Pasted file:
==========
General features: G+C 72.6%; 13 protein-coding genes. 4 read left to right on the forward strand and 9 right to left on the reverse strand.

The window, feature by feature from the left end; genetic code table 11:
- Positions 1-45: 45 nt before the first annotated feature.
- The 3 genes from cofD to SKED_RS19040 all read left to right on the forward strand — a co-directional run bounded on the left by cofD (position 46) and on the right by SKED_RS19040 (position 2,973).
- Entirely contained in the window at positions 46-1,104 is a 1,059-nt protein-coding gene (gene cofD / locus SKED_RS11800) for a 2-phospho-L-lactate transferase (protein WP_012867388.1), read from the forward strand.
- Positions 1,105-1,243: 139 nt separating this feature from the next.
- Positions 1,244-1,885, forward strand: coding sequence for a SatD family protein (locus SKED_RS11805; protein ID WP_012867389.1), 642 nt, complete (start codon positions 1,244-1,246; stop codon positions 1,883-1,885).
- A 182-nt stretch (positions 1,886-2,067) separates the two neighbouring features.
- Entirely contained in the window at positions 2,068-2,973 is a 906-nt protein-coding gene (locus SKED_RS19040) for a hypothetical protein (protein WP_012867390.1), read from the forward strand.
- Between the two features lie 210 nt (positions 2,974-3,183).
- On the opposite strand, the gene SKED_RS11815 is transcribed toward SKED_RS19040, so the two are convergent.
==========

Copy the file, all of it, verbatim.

General features: G+C 72.6%; 13 protein-coding genes. 4 read left to right on the forward strand and 9 right to left on the reverse strand.

The window, feature by feature from the left end; genetic code table 11:
- Positions 1-45: 45 nt before the first annotated feature.
- The 3 genes from cofD to SKED_RS19040 all read left to right on the forward strand — a co-directional run bounded on the left by cofD (position 46) and on the right by SKED_RS19040 (position 2,973).
- Entirely contained in the window at positions 46-1,104 is a 1,059-nt protein-coding gene (gene cofD / locus SKED_RS11800) for a 2-phospho-L-lactate transferase (protein WP_012867388.1), read from the forward strand.
- Positions 1,105-1,243: 139 nt separating this feature from the next.
- Positions 1,244-1,885, forward strand: coding sequence for a SatD family protein (locus SKED_RS11805; protein ID WP_012867389.1), 642 nt, complete (start codon positions 1,244-1,246; stop codon positions 1,883-1,885).
- A 182-nt stretch (positions 1,886-2,067) separates the two neighbouring features.
- Entirely contained in the window at positions 2,068-2,973 is a 906-nt protein-coding gene (locus SKED_RS19040) for a hypothetical protein (protein WP_012867390.1), read from the forward strand.
- Between the two features lie 210 nt (positions 2,974-3,183).
- On the opposite strand, the gene SKED_RS11815 is transcribed toward SKED_RS19040, so the two are convergent.